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Babylonian Royal Land Grants, Memorials of Financial Interest, and Invocation of the Divine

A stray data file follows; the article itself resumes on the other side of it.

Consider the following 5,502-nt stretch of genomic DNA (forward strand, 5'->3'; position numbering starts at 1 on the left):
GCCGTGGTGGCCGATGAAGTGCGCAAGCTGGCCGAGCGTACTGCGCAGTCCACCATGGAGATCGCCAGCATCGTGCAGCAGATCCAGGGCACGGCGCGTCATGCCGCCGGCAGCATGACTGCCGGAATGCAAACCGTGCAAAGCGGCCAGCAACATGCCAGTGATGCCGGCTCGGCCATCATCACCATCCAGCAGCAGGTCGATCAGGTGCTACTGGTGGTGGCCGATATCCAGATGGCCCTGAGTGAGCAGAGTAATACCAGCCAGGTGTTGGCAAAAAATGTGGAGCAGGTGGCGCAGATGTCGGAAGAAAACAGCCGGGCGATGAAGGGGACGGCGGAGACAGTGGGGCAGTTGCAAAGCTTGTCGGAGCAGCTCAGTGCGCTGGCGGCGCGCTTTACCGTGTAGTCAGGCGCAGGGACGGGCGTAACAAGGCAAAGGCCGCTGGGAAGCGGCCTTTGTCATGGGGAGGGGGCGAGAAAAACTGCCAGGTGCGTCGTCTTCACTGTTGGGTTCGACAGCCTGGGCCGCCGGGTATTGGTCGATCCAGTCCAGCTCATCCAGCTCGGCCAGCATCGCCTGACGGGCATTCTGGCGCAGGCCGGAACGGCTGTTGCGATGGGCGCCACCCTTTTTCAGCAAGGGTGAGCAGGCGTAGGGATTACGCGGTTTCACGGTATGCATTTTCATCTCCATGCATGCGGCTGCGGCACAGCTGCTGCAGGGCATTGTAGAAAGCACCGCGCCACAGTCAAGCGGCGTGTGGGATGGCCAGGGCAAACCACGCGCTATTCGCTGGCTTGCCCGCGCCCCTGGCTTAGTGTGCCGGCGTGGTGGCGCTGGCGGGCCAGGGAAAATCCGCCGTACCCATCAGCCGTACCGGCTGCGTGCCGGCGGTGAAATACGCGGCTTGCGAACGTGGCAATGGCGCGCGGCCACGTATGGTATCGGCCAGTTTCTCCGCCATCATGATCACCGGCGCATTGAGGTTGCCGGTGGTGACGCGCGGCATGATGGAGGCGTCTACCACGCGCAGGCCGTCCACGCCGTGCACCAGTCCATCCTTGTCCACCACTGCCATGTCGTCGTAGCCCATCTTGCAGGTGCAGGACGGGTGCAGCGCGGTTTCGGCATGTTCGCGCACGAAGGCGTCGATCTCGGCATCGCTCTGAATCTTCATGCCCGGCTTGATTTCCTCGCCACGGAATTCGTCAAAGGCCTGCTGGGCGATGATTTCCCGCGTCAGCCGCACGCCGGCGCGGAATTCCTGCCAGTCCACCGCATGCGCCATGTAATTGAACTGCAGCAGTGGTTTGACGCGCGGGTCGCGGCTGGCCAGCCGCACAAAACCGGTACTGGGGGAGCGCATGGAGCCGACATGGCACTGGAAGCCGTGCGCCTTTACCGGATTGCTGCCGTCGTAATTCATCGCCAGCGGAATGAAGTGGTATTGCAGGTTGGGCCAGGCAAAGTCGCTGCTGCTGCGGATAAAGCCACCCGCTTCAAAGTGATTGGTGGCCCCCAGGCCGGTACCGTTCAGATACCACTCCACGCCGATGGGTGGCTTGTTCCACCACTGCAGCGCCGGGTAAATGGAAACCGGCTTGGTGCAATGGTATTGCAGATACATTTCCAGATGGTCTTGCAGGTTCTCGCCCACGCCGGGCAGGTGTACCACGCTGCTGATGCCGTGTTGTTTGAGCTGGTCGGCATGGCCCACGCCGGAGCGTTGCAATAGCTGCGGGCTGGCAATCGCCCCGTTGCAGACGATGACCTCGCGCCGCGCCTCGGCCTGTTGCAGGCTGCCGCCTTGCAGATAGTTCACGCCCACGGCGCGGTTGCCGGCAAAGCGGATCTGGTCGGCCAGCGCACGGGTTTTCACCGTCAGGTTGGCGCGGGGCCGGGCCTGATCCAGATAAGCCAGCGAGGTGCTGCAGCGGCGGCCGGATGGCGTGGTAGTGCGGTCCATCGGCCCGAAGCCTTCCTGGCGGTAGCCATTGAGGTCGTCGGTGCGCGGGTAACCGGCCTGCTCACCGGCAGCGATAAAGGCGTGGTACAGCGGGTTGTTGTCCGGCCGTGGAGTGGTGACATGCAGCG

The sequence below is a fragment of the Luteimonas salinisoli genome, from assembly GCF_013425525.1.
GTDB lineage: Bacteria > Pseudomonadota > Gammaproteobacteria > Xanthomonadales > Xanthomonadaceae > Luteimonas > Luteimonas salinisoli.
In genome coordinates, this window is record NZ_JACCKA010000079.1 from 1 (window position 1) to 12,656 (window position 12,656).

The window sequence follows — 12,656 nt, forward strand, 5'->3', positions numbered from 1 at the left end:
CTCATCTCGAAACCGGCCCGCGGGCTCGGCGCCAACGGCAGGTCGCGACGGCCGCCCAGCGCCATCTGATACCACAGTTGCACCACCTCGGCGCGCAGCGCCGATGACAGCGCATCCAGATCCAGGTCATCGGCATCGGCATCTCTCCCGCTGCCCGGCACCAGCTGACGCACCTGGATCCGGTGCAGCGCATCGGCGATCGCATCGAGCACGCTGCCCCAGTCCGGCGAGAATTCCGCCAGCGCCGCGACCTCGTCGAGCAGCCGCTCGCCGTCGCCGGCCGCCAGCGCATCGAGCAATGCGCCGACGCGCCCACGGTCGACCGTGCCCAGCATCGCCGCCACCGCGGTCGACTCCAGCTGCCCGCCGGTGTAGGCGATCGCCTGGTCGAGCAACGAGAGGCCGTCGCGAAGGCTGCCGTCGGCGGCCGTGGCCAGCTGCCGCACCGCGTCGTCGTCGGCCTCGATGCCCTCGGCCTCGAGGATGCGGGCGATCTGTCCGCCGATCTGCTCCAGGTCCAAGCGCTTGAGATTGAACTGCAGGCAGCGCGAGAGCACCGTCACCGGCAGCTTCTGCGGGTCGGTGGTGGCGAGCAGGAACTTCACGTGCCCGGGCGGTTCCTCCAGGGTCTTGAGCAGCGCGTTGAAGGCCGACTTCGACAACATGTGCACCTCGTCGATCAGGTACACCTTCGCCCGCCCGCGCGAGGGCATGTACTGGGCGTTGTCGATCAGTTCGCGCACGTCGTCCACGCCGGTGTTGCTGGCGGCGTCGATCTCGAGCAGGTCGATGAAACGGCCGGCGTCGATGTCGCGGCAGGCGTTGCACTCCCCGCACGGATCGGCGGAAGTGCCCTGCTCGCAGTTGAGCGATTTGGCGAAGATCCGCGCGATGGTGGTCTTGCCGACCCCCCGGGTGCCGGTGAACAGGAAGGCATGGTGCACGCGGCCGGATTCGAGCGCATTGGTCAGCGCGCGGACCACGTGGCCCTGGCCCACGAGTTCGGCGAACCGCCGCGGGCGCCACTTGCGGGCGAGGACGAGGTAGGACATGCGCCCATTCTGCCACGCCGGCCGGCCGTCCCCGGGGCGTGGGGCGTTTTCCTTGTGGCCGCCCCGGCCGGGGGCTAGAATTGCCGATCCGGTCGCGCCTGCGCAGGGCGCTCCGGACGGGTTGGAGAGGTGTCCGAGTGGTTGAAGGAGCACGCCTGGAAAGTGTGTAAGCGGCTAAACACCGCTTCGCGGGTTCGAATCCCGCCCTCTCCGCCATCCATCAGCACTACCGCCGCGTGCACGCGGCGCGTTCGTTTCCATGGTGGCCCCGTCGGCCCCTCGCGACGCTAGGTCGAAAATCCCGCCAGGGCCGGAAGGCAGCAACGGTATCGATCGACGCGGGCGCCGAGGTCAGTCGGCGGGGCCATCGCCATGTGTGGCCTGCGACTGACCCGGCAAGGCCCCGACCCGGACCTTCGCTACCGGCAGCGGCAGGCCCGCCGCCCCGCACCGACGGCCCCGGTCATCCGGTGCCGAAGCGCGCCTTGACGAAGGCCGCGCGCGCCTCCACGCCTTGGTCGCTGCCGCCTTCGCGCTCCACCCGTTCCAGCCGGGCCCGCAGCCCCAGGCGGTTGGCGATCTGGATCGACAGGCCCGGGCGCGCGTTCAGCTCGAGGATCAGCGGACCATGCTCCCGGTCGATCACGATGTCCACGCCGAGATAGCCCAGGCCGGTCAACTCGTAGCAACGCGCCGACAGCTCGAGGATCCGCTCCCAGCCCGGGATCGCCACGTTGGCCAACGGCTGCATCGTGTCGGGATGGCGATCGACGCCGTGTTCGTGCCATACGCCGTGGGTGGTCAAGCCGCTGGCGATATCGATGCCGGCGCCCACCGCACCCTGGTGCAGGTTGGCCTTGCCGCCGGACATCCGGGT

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From the fourteenth to the seventh centuries B.C., Babylonian royal land grants and related documents were often engraved on stone stelae, which were decorated with divine symbols, inscribed with elaborate curses against offenders, and placed in a temple. These stone memorials (traditionally called kudurrus) throw light on contemporary legal and economic practices with individual cases involving property rights, royal patronage, family disputes, overzealous functionaries, temple offices and income, and taxation woes. This article assesses a new book which discusses the form and function of these stelae. Du XIVe au VIIe s. av. J.-C., les textes d'attribution de terrain par les rois babyloniens et certains documents similaires étaient gravés sur des stèles en pierre, décorées de symboles divins, munies de malédictions contre ceux qui ne les respecteraient pas, et installées dans un temple. Ces mémoriaux en pierre (appelés traditionellement kudurrus) éclairent les systèmes juridiques et économiques contemporains en citant des cas particuliers: ceux-ci documentent le droit de la propriété foncière, la faveur royale, les fonctionnaires trop exigeants, les disputes familiales, les bénéfices et revenus du temple, et les problèmes fiscaux. Dans cet article, on rend compte d'un livre récemment publié concernant la forme et la fonction de ces stèles.


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